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Feb-2019

Get fast results for S and Cl in Biofuels in compliance with ISO 20884

The demand for biofuels has increased in recent years and is expected to continue growing through the next decade.

Joseph Iaia
XOS
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Article Summary
In Europe specifically, the EU has made it a priority to have as much as 10% of the total transport fuel from every affiliated country come from renewable sources like biofuel by the year 20201. With over 220 biorefineries in operation across Europe, the industry is looking to quantify the sulphur and chlorine in their products in the most efficient and safe way possible.

Biorefineries producing biofuels or working with biofeedstocks will still be held accountable for the total sulphur count in their finished products as per ISO 20884. Likewise, the risk of corrosion from chlorine in these products is still just as much an issue as with any traditional crude oils. However, with biofuel samples there is typically a greater concentration of oxygen than in traditional samples. This is important to note because oxygen naturally absorbs XRF signals and as a result can cause analysers to report lower sulphur and chlorine concentrations than are actually present in the sample. For this reason, we have developed a case study that tests real world biofuel samples for sulphur and chlorine while using correction factors to eliminate bias from oxygen.

In this study, we will test three real world samples, showcase their concentrations, and then apply correction factors to mitigate biased results. The correction factors used were derived from the ASTM D7039 method, though these correction factors can still be applied for those in Europe adhering to the ISO 20884 method. As per Section 1 of ISO 20884, any sample with more than 3.7% oxygen content must be corrected for.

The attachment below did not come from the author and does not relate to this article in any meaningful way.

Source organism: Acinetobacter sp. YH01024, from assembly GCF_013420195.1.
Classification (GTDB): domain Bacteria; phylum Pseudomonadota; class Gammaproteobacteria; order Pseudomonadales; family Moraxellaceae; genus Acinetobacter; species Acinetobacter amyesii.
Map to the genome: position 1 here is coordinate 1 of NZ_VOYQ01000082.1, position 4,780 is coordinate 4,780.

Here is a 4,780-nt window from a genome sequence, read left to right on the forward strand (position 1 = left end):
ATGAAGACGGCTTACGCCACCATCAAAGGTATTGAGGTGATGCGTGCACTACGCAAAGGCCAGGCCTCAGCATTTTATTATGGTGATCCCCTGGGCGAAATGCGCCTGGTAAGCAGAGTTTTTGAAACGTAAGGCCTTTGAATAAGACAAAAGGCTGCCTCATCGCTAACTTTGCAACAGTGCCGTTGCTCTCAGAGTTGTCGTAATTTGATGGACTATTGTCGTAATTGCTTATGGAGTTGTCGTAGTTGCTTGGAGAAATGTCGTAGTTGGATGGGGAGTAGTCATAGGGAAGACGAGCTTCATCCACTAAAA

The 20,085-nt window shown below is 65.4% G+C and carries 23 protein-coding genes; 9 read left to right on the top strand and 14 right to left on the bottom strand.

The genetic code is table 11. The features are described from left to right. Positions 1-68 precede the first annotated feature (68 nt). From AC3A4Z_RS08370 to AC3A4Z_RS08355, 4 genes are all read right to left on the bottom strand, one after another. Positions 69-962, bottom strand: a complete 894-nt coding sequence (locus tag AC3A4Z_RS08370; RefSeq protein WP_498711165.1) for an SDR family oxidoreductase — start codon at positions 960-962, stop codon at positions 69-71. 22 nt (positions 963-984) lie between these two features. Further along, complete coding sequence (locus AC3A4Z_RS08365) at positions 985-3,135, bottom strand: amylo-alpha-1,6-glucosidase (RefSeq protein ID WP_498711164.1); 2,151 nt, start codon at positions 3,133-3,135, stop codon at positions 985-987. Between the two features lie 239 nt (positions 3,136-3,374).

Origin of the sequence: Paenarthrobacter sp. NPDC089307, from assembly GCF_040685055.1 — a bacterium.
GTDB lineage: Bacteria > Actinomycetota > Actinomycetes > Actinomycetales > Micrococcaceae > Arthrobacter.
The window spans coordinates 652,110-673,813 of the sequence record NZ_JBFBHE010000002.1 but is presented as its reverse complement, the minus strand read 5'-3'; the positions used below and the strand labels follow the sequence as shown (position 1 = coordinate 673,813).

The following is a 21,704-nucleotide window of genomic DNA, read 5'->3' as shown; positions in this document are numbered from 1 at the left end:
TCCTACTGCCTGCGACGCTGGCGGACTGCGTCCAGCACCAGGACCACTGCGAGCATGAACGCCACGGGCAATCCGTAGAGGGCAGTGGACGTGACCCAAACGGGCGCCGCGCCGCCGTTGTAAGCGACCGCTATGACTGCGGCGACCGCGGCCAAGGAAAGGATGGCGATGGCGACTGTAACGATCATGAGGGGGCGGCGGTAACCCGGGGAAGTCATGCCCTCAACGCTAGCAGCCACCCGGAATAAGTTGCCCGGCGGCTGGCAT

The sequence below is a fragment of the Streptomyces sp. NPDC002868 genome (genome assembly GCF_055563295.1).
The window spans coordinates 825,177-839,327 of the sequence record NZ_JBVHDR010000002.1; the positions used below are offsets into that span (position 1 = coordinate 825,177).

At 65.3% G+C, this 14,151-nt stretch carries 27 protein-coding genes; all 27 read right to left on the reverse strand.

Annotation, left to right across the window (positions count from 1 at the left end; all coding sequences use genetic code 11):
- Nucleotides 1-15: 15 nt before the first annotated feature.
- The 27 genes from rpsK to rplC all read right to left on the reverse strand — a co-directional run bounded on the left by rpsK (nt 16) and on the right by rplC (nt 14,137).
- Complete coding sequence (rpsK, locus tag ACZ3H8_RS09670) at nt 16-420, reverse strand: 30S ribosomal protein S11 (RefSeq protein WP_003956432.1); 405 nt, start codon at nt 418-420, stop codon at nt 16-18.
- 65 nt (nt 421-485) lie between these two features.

Application study
Three real world samples were analysed: a rapeseed oil sample, and two different palm oil samples. For this study, each sample was separated into 10 aliquots via pipette into a standard XRF cup. The samples were then sealed with sample film and vented. The two palm oil samples were heated to 42°C before being vented. See Figure 1 for the sample preparation process.

Each sample was then placed into a Sindie +Cl analyser and measured for 30 seconds and 300 seconds. Sindie +Cl was used in this study due to its convenient ability to measure total sulphur and chlorine concurrently. Sindie +Cl is not ISO 20884 method compliant due to its lack of a proportional counter, however, it still utilises the Monochromatic Wavelength Dispersive X-ray Fluorescence (MWDXRF) technology found in standalone Sindie and Clora analysers. Sindie and Clora analysers are ISO 20884 method compliant and can be used to obtain similar results as shown in this study. Sindie analysers deliver similar detection limits to Sindie +Cl, while Clora analysers can detect even lower chlorine levels than is achievable with Sindie +Cl.

Results